Colombia 2022 elections: Rodolfo Hernandez and the snail strategy: Hide to win the presidency | Colombia presidential elections

Rodolfo Hernandez announced that he will not attend public discussions and will maintain his commitment to social networks.Juan Barreto (AFP)

“Do not steal, do not lie, do not betray …” and do not argue. Rodolfo Hernandez’s campaign bets on a snail’s strategy: Hide to win the Colombian presidency. Not attending the discussions, and disappearing from the places where he has to confront Gustavo Pietro seems to be the main bet for the former mayor of Bucaramanga to get to Casa de Nariño, the presidential palace. So far I have worked with him. Without doing so in the first round, and avoiding giving great details of his government’s plan, he secured nearly six million votes on May 29. And now it continues to grow in the latest polls until it is ahead of the leader of the left.

“I will not attend the discussions because I will not be involved in these polarizing and hateful dynamics where the game aims to destroy the other within a minute and a half. I will make better use of the time and will present my ideas in interviews and through my social networks,” Hernandez said via Instagram while the feminist debate was taking place. , which only Peter attended. The candidate who invited the union insisted that “since May 29, Petro and his comrades have taken an offensive stance focused on demolishing me and destroying my project.”

His decision not to participate in presidential debates or mass events caused controversy. A group of women sent a letter to the National Electoral Council (CNE) to try to ask Hernandez to attend the appointments. “Citizens have the right to listen to their programs and proposals,” said former Senator Angela Maria Robledo, who signed the letter. It is based on Law 996 of 2005, which requires candidates to attend at least three presidential debates in corporate media. But he hides behind his stage on social media, where he is known as “The Old Man from Tik Tok”, a place where he can control his narration and repeat phrases that have earned him so much affection among citizens: thieves and corrupt people.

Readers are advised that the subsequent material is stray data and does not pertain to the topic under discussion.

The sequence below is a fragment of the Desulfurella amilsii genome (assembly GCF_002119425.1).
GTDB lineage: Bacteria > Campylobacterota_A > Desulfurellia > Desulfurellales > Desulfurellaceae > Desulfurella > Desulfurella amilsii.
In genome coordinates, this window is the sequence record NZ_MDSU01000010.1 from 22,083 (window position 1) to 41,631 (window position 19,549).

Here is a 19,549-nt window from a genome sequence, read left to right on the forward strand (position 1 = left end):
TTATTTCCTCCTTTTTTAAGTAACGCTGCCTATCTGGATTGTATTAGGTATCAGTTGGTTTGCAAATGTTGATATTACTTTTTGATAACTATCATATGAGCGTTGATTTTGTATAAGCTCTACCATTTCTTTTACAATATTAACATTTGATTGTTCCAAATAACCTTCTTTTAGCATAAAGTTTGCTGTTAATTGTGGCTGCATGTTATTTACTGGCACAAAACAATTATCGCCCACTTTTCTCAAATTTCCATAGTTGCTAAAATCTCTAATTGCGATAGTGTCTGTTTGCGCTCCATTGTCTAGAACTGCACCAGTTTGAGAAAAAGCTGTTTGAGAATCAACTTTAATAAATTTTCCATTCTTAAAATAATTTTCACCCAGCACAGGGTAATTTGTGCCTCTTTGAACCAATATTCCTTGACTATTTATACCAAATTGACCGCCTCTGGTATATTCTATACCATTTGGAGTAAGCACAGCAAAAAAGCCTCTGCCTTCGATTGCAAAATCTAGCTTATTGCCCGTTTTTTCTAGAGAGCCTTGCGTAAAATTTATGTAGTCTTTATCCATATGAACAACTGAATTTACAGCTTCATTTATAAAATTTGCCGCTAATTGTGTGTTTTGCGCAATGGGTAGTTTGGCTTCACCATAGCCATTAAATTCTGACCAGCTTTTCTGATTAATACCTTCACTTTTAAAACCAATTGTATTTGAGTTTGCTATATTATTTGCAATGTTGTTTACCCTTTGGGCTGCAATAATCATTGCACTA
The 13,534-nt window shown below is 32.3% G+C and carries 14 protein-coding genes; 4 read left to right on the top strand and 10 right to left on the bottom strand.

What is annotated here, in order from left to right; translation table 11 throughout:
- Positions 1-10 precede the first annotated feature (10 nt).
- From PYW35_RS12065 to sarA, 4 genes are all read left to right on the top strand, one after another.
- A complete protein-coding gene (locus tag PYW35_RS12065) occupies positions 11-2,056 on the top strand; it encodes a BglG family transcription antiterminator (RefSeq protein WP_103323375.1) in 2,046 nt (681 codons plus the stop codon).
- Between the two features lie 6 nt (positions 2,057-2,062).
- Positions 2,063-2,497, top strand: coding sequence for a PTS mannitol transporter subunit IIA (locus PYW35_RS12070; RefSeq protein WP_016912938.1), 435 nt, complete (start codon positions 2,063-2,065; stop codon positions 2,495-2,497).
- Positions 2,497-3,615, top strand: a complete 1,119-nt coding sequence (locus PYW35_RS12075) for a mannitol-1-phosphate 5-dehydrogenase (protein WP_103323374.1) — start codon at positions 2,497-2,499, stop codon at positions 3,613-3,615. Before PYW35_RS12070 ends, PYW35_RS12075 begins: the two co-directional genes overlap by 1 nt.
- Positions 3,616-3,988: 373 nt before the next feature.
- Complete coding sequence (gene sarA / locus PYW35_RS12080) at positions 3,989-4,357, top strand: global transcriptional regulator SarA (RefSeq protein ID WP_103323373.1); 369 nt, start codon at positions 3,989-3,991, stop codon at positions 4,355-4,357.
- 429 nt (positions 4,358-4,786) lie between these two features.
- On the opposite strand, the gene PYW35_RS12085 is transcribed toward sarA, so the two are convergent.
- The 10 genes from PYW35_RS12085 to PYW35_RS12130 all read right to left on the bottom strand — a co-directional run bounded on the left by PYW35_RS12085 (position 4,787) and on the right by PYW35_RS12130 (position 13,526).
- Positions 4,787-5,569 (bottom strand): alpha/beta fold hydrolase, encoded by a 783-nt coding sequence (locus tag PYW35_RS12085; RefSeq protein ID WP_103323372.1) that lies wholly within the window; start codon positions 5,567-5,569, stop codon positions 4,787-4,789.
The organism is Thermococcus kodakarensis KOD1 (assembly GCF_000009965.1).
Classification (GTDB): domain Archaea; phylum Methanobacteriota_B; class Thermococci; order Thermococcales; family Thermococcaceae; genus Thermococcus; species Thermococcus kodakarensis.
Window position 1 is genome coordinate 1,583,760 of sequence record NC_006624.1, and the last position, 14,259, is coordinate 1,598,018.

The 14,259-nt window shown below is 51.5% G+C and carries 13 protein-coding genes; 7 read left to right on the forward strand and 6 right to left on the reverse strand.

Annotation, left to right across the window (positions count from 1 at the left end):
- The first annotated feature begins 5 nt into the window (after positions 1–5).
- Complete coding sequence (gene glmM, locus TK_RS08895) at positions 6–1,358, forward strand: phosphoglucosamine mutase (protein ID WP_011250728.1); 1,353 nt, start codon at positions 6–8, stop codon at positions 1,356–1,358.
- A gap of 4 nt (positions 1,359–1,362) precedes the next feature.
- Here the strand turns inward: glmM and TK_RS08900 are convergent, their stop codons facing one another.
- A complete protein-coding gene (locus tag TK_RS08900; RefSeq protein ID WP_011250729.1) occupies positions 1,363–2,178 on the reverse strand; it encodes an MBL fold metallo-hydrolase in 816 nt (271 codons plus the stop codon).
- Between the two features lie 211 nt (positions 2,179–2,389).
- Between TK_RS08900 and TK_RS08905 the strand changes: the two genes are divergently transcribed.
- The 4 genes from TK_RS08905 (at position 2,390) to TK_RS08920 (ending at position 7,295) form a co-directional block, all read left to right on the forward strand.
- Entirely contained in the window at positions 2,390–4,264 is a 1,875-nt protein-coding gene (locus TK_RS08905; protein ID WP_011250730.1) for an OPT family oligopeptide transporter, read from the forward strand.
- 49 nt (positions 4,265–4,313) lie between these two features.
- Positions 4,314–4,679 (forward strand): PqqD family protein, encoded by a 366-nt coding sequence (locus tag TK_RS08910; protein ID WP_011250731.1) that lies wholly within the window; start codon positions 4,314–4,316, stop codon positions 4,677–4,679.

He’s been doing that since the first round. Last March, he was also questioned by a TV journalist because, in a country with low levels of internet connectivity, he privileges social networks and does not go to debates. The reporter asks, “Don’t you think it’s disrespectful to voters who don’t have an internet connection to have your campaign limited to digital and not go into the public arena?” The candidate, who is known to be a collector, responds forcefully: “Is it my fault that these people don’t have the Internet or is it the fault of the thieves who ruled? The answer, let’s see, answer me.”

At that same press conference, when he registered his candidacy, he gave evidence of his strategy of not organizing events in the public arena. “How many votes do you think are necessary to win the presidency? It’s only 10 million and you know the protests are prefabricated and cost a lot of money,” he replied to bolster his hard-line image during the campaign.

But not only because of austerity. According to his strategist, Angel Picassino, this was a choice. “La calle tiene tres caminos, uno son las manifestaciones públicas, otro es caminar la calle y el tercero, que no trabajamos por falta de tiempo, es golpear puertas y generar la sensación de que personá en je el habrioí house.” They and Rodolfo Hernandez choose to walk down the street and take him to caravanserais on motorbikes and cars, where voters put on the Colombian jersey and blow vuvuzelas.